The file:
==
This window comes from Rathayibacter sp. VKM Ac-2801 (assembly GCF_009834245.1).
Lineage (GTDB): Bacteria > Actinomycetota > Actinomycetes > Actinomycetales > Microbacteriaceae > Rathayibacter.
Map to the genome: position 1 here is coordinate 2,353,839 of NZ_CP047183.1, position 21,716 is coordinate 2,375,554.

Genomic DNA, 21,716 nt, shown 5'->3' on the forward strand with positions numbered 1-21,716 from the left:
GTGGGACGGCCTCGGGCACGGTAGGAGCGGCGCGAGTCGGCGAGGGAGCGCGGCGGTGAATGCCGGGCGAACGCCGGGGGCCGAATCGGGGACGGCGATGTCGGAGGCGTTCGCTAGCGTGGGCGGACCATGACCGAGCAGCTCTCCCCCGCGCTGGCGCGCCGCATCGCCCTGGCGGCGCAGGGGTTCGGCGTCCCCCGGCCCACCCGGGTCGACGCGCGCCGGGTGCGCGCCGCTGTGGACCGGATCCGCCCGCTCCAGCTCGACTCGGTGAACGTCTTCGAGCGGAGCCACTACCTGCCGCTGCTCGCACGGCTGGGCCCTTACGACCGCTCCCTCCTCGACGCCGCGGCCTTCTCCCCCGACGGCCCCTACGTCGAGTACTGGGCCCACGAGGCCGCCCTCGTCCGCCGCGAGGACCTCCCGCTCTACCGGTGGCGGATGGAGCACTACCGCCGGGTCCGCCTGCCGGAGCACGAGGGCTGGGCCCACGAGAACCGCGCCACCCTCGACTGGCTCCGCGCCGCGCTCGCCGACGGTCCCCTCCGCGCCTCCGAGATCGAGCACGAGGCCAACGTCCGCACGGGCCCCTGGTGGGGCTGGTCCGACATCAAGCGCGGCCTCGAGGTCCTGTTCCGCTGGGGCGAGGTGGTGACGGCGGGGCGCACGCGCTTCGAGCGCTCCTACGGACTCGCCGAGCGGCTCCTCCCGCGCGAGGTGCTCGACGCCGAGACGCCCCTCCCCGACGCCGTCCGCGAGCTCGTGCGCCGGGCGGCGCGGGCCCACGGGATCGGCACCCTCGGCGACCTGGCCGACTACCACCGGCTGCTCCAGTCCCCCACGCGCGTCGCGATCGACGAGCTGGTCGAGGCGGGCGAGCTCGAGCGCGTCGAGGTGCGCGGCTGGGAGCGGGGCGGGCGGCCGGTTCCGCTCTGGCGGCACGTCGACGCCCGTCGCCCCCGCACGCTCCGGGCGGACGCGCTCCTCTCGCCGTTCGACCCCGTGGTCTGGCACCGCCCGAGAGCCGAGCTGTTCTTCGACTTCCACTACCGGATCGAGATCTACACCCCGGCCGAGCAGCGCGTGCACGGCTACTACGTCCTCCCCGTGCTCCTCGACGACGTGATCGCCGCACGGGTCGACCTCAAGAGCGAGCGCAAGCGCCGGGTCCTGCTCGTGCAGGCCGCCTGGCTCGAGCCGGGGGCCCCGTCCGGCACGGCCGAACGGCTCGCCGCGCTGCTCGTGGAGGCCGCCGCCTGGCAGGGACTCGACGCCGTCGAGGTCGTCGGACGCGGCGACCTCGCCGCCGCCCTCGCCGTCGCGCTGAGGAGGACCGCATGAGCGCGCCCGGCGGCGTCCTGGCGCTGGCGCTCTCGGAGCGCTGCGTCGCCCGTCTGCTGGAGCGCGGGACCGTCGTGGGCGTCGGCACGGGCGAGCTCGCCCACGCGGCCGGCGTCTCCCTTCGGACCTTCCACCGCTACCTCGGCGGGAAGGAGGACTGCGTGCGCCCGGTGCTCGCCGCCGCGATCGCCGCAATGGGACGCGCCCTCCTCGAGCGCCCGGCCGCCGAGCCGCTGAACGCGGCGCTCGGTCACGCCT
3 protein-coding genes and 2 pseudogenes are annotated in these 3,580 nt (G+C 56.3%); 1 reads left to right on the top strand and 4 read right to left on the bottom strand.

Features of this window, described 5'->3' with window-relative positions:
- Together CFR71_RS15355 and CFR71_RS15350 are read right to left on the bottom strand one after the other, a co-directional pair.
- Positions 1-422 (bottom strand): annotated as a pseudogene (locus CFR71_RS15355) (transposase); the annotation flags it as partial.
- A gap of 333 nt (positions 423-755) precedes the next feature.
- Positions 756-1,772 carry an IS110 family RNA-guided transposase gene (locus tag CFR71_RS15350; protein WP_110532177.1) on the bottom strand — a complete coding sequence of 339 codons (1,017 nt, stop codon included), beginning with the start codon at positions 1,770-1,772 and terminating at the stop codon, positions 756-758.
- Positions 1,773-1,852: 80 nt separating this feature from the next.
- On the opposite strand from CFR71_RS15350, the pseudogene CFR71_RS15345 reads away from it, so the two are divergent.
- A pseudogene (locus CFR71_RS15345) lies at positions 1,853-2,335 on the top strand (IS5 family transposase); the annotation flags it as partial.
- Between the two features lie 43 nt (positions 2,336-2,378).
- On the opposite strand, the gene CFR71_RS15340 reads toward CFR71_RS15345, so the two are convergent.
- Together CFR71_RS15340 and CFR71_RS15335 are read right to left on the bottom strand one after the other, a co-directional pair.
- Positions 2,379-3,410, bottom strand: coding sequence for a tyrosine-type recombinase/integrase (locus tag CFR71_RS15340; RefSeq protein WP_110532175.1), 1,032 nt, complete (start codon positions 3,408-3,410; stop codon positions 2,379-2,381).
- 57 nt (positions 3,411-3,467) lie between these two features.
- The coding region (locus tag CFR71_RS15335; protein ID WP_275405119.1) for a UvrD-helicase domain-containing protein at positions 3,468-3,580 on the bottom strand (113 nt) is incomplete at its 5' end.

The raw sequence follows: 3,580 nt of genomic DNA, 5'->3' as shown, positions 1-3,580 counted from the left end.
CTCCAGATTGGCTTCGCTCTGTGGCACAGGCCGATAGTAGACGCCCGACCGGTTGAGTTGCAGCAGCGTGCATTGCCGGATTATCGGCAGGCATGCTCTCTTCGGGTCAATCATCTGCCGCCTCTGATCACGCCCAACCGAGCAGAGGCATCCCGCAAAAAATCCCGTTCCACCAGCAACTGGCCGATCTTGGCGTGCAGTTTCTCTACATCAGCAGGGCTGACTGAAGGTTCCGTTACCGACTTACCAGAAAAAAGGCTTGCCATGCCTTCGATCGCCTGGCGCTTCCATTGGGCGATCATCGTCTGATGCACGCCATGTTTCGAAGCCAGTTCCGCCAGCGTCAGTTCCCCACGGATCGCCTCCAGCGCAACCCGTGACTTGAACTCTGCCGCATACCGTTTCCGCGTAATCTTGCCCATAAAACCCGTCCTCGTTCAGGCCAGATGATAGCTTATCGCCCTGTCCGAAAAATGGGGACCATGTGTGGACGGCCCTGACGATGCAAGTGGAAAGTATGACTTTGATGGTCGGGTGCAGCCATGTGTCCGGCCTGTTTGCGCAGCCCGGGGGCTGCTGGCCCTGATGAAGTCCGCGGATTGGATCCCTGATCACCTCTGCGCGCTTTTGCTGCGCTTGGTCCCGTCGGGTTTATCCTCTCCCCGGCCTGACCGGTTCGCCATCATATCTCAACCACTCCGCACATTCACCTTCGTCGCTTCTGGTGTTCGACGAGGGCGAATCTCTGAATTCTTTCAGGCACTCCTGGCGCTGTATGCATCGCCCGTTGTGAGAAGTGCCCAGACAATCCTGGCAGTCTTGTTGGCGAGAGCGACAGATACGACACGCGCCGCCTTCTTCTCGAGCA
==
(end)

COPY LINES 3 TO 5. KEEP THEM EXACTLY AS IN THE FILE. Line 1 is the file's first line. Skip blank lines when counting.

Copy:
Map to the genome: position 1 here is coordinate 2,353,839 of NZ_CP047183.1, position 21,716 is coordinate 2,375,554.

Genomic DNA, 21,716 nt, shown 5'->3' on the forward strand with positions numbered 1-21,716 from the left:
GTGGGACGGCCTCGGGCACGGTAGGAGCGGCGCGAGTCGGCGAGGGAGCGCGGCGGTGAATGCCGGGCGAACGCCGGGGGCCGAATCGGGGACGGCGATGTCGGAGGCGTTCGCTAGCGTGGGCGGACCATGACCGAGCAGCTCTCCCCCGCGCTGGCGCGCCGCATCGCCCTGGCGGCGCAGGGGTTCGGCGTCCCCCGGCCCACCCGGGTCGACGCGCGCCGGGTGCGCGCCGCTGTGGACCGGATCCGCCCGCTCCAGCTCGACTCGGTGAACGTCTTCGAGCGGAGCCACTACCTGCCGCTGCTCGCACGGCTGGGCCCTTACGACCGCTCCCTCCTCGACGCCGCGGCCTTCTCCCCCGACGGCCCCTACGTCGAGTACTGGGCCCACGAGGCCGCCCTCGTCCGCCGCGAGGACCTCCCGCTCTACCGGTGGCGGATGGAGCACTACCGCCGGGTCCGCCTGCCGGAGCACGAGGGCTGGGCCCACGAGAACCGCGCCACCCTCGACTGGCTCCGCGCCGCGCTCGCCGACGGTCCCCTCCGCGCCTCCGAGATCGAGCACGAGGCCAACGTCCGCACGGGCCCCTGGTGGGGCTGGTCCGACATCAAGCGCGGCCTCGAGGTCCTGTTCCGCTGGGGCGAGGTGGTGACGGCGGGGCGCACGCGCTTCGAGCGCTCCTACGGACTCGCCGAGCGGCTCCTCCCGCGCGAGGTGCTCGACGCCGAGACGCCCCTCCCCGACGCCGTCCGCGAGCTCGTGCGCCGGGCGGCGCGGGCCCACGGGATCGGCACCCTCGGCGACCTGGCCGACTACCACCGGCTGCTCCAGTCCCCCACGCGCGTCGCGATCGACGAGCTGGTCGAGGCGGGCGAGCTCGAGCGCGTCGAGGTGCGCGGCTGGGAGCGGGGCGGGCGGCCGGTTCCGCTCTGGCGGCACGTCGACGCCCGTCGCCCCCGCACGCTCCGGGCGGACGCGCTCCTCTCGCCGTTCGACCCCGTGGTCTGGCACCGCCCGAGAGCCGAGCTGTTCTTCGACTTCCACTACCGGATCGAGATCTACACCCCGGCCGAGCAGCGCGTGCACGGCTACTACGTCCTCCCCGTGCTCCTCGACGACGTGATCGCCGCACGGGTCGACCTCAAGAGCGAGCGCAAGCGCCGGGTCCTGCTCGTGCAGGCCGCCTGGCTCGAGCCGGGGGCCCCGTCCGGCACGGCCGAACGGCTCGCCGCGCTGCTCGTGGAGGCCGCCGCCTGGCAGGGACTCGACGCCGTCGAGGTCGTCGGACGCGGCGACCTCGCCGCCGCCCTCGCCGTCGCGCTGAGGAGGACCGCATGAGCGCGCCCGGCGGCGTCCTGGCGCTGGCGCTCTCGGAGCGCTGCGTCGCCCGTCTGCTGGAGCGCGGGACCGTCGTGGGCGTCGGCACGGGCGAGCTCGCCCACGCGGCCGGCGTCTCCCTTCGGACCTTCCACCGCTACCTCGGCGGGAAGGAGGACTGCGTGCGCCCGGTGCTCGCCGCCGCGATCGCCGCAATGGGACGCGCCCTCCTCGAGCGCCCGGCCGCCGAGCCGCTGAACGCGGCGCTCGGTCACGCCT